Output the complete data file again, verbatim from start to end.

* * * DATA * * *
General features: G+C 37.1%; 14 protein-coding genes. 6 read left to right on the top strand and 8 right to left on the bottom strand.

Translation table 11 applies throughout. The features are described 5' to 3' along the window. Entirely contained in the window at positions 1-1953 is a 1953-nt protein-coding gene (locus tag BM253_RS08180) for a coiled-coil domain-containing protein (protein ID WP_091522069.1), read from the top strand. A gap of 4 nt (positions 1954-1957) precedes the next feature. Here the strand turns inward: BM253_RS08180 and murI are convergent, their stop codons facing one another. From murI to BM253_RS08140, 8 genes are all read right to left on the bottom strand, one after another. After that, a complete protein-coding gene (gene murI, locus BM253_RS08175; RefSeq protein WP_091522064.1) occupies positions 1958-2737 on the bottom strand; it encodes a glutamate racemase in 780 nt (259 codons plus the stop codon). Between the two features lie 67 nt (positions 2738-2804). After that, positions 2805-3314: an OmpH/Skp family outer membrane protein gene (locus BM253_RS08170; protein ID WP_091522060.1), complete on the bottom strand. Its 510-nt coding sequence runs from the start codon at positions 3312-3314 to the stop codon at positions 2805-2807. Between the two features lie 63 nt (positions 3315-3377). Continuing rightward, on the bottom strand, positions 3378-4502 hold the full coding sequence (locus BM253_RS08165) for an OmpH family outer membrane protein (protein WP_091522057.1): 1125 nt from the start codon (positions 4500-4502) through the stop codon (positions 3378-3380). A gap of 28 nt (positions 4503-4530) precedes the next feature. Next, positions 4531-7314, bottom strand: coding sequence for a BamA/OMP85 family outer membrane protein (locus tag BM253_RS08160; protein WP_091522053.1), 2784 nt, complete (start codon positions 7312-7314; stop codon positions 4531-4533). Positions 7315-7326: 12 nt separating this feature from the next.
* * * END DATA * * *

General features: G+C 37.1%; 14 protein-coding genes. 6 read left to right on the top strand and 8 right to left on the bottom strand.

Translation table 11 applies throughout. The features are described 5' to 3' along the window. Entirely contained in the window at positions 1-1953 is a 1953-nt protein-coding gene (locus tag BM253_RS08180) for a coiled-coil domain-containing protein (protein ID WP_091522069.1), read from the top strand. A gap of 4 nt (positions 1954-1957) precedes the next feature. Here the strand turns inward: BM253_RS08180 and murI are convergent, their stop codons facing one another. From murI to BM253_RS08140, 8 genes are all read right to left on the bottom strand, one after another. After that, a complete protein-coding gene (gene murI, locus BM253_RS08175; RefSeq protein WP_091522064.1) occupies positions 1958-2737 on the bottom strand; it encodes a glutamate racemase in 780 nt (259 codons plus the stop codon). Between the two features lie 67 nt (positions 2738-2804). After that, positions 2805-3314: an OmpH/Skp family outer membrane protein gene (locus BM253_RS08170; protein ID WP_091522060.1), complete on the bottom strand. Its 510-nt coding sequence runs from the start codon at positions 3312-3314 to the stop codon at positions 2805-2807. Between the two features lie 63 nt (positions 3315-3377). Continuing rightward, on the bottom strand, positions 3378-4502 hold the full coding sequence (locus BM253_RS08165) for an OmpH family outer membrane protein (protein WP_091522057.1): 1125 nt from the start codon (positions 4500-4502) through the stop codon (positions 3378-3380). A gap of 28 nt (positions 4503-4530) precedes the next feature. Next, positions 4531-7314, bottom strand: coding sequence for a BamA/OMP85 family outer membrane protein (locus tag BM253_RS08160; protein WP_091522053.1), 2784 nt, complete (start codon positions 7312-7314; stop codon positions 4531-4533). Positions 7315-7326: 12 nt separating this feature from the next.